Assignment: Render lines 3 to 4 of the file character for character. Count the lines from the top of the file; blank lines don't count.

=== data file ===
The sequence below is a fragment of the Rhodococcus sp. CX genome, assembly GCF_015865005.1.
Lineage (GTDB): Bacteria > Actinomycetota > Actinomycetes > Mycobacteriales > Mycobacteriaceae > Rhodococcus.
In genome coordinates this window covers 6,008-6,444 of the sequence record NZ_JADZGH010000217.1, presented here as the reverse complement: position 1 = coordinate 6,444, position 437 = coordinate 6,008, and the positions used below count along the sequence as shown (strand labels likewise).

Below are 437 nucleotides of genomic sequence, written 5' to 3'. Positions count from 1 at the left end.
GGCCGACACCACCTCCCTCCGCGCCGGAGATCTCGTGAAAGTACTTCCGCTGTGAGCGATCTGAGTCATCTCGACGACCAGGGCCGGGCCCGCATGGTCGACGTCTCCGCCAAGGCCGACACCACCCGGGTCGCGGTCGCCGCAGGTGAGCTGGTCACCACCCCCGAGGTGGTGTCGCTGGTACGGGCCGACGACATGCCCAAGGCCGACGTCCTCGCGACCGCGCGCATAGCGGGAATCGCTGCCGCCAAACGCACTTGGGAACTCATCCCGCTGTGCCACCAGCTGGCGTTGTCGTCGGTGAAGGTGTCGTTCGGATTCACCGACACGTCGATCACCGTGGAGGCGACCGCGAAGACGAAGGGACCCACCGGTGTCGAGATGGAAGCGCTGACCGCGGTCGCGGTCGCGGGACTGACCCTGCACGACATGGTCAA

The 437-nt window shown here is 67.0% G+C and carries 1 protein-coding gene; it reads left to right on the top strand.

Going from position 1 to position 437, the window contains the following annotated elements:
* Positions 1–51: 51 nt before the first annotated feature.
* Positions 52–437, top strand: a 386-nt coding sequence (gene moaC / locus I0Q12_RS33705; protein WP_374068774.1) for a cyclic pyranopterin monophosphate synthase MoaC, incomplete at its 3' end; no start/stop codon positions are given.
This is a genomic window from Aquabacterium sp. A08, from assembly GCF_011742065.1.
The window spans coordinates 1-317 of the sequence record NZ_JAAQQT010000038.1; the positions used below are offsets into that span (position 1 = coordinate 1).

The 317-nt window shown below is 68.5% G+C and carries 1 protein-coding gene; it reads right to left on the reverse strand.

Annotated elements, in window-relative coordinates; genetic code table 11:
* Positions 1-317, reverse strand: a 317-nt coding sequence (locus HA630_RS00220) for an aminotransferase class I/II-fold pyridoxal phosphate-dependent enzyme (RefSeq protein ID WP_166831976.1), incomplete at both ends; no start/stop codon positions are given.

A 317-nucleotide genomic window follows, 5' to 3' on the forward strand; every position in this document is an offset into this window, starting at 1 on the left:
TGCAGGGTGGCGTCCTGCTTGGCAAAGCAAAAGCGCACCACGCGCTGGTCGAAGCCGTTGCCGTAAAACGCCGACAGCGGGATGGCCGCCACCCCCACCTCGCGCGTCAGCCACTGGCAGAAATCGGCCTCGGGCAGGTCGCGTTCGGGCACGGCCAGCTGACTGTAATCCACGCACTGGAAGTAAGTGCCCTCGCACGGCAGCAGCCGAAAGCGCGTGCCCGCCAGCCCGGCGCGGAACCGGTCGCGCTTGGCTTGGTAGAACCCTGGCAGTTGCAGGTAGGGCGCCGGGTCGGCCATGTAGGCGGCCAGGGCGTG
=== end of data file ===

In genome coordinates this window covers 6,008-6,444 of the sequence record NZ_JADZGH010000217.1, presented here as the reverse complement: position 1 = coordinate 6,444, position 437 = coordinate 6,008, and the positions used below count along the sequence as shown (strand labels likewise).

Below are 437 nucleotides of genomic sequence, written 5' to 3'. Positions count from 1 at the left end.